I have been thinking about an inductor made out of superconductors, would it work? How would it affect the total inductance compared to a normal inductor? Would it be possible to calculate such a device with a formula? (I'm not an engineer yet, I'm a student so be considerate of that)

  • \$\begingroup\$ If the wire is what is super conducting, you remove the resistive loss, however capacitance and inductance still exists to the same formulas \$\endgroup\$ – Reroute May 5 '20 at 11:15
  • \$\begingroup\$ ... and inductance is unchanged. But removing the resistance can be a biggie. \$\endgroup\$ – user_1818839 May 5 '20 at 11:17
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    \$\begingroup\$ You're a student, so before asking I would expect you to have studied the basics. Like what makes an inductor an inductor? What is the fundamental difference between a conductor and a superconductor? Anything can be calculated with a formula provided you have the formula or can derive it and you have accurate enough input parameters for the formula. Formulas just a tool to describe things it is not like there's a formula or there isn't. \$\endgroup\$ – Bimpelrekkie May 5 '20 at 11:18
  • \$\begingroup\$ One of the biggest inductors I've come across was the superconducting magnet to an MRI machine. That had timescales of minutes, when you tried to change the current through it by putting a voltage across the terminals. \$\endgroup\$ – Neil_UK Nov 14 '20 at 19:53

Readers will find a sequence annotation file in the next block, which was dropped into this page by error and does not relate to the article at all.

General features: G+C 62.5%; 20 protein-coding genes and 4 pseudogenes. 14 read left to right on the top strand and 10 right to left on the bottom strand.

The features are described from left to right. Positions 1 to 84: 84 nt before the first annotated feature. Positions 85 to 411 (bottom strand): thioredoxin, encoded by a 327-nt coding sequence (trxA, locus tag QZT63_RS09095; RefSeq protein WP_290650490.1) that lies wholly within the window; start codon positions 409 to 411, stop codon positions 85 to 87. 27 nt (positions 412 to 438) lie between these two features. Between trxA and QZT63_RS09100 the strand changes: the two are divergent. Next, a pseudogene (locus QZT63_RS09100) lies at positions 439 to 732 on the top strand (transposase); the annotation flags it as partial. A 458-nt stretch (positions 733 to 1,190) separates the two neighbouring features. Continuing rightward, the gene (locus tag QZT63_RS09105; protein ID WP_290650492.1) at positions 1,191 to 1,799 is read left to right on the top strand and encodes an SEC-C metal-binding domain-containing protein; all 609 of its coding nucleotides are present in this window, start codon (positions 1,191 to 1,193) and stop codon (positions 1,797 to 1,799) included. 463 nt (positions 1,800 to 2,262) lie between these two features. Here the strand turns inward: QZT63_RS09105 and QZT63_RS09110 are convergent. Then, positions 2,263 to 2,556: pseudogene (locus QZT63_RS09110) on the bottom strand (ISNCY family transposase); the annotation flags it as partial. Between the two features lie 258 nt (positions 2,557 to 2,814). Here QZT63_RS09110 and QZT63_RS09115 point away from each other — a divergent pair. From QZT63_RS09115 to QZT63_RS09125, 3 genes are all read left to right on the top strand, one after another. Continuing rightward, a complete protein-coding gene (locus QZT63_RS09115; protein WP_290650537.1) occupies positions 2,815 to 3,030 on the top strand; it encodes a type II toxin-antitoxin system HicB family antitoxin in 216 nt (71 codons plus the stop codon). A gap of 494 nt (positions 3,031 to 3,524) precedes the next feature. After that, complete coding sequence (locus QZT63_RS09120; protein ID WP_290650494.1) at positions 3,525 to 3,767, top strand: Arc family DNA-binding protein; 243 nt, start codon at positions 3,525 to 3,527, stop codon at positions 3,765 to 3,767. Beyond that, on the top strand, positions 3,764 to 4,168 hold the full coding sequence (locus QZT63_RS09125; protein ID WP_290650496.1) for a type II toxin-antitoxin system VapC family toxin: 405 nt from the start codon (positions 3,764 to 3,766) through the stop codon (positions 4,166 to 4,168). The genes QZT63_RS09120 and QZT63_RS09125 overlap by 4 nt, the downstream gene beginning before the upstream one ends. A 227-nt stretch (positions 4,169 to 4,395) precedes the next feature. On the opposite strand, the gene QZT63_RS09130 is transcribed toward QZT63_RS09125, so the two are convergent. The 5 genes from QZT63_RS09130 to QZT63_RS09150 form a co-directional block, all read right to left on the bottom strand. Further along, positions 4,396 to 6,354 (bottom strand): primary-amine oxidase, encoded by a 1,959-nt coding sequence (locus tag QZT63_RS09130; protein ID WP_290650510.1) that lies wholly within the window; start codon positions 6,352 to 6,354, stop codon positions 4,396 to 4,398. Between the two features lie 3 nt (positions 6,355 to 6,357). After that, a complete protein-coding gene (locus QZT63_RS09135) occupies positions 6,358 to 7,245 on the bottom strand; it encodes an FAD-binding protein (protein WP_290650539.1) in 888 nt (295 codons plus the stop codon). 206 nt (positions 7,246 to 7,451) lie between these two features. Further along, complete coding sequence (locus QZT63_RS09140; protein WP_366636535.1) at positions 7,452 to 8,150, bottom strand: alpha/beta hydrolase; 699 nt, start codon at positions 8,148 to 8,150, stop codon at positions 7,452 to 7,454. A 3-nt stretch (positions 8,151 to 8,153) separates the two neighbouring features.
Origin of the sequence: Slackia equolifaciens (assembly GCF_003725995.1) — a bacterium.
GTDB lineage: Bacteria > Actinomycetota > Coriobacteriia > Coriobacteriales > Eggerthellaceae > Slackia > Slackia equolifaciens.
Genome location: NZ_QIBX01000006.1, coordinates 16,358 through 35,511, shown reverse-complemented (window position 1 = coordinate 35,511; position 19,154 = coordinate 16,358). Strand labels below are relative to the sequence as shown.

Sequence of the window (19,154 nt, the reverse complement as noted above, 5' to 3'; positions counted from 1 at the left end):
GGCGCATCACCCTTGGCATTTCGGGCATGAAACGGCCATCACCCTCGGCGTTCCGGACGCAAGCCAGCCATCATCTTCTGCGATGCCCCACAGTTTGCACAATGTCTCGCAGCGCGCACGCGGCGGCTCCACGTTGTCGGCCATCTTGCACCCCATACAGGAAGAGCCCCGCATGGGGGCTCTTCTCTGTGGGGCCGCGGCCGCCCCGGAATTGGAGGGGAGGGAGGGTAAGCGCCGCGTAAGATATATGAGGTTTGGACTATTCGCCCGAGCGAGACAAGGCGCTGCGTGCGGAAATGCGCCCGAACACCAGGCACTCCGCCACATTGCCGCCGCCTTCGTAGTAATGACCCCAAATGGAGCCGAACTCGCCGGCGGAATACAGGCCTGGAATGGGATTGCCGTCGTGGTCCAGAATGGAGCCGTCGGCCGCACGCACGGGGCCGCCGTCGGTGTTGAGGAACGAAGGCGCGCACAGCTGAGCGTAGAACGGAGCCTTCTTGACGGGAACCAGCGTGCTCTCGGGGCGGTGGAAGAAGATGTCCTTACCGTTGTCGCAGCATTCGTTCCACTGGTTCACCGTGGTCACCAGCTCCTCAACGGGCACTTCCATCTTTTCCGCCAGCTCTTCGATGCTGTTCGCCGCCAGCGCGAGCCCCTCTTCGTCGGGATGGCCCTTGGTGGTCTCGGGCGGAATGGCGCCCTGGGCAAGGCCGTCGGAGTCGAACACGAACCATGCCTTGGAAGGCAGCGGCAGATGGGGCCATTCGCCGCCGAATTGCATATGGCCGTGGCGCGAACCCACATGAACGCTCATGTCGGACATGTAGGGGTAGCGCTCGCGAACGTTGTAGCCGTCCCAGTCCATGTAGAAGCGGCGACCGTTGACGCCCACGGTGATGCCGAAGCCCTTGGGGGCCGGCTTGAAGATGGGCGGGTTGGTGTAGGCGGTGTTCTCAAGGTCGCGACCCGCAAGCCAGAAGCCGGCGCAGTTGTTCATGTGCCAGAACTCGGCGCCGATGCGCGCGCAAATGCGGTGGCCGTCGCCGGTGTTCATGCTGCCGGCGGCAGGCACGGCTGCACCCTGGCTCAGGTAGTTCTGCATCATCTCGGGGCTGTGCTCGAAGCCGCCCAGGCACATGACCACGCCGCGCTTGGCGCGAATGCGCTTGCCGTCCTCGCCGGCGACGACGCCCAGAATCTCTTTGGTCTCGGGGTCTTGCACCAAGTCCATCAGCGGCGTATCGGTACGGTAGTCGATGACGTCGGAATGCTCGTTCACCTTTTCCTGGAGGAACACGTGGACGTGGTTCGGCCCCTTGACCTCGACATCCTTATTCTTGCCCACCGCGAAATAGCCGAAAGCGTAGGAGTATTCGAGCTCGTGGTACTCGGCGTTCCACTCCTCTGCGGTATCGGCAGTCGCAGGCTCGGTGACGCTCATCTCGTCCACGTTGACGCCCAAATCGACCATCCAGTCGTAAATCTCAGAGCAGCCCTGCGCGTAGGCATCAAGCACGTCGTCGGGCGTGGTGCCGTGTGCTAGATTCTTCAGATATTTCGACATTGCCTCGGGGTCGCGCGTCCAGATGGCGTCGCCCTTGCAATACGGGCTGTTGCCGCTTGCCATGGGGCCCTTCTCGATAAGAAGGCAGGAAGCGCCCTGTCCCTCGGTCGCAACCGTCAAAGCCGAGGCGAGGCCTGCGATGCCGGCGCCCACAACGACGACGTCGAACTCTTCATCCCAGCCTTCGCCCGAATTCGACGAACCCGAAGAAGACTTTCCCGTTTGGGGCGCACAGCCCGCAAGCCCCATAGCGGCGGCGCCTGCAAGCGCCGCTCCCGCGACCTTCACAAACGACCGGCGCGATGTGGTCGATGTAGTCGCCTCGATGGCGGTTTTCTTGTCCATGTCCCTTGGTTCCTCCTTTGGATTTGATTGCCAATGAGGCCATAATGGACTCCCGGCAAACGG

I worked with a rather large superconducting inductor in my early career, the magnet for an MRI scanner. It had a roughly 1m bore, was about 3m outside diameter, and about 4m long, though admittedly most of that was insulation and liquid N2 and He.

A critical part of using it was to 'ramp the current', when you got to see at first hand and at the sort of timescales only usually associated with capacitors, how inductance behaves.

The magnet was normally short-circuited internally, with a superconducting switch, which allowed the current to circulate indefinitely. A probe was put in, to make contacts on either side of the switch, and an external power supply then set to match the current running in the magnet. Then the exciting bit, the superconducting switch was heated to turn it resistive. Once the magnet current was running through the power supply, we could apply a voltage, to slew the magnet current, as dI/dt = V/L. If I recall correctly (it was a long time ago), roughly 75 V applied gave us a slew rate of less than 1 Amp per second for that particular magnet. Estimate the inductance from that. This was a 'low field' 0.15T magnet, present ones are more than 10 times the field strength.

The only difference between superconducting wires and normal resistive wires to make an inductor is whether they have any loss.


how would it affect the total inductance compared to a normal inductor?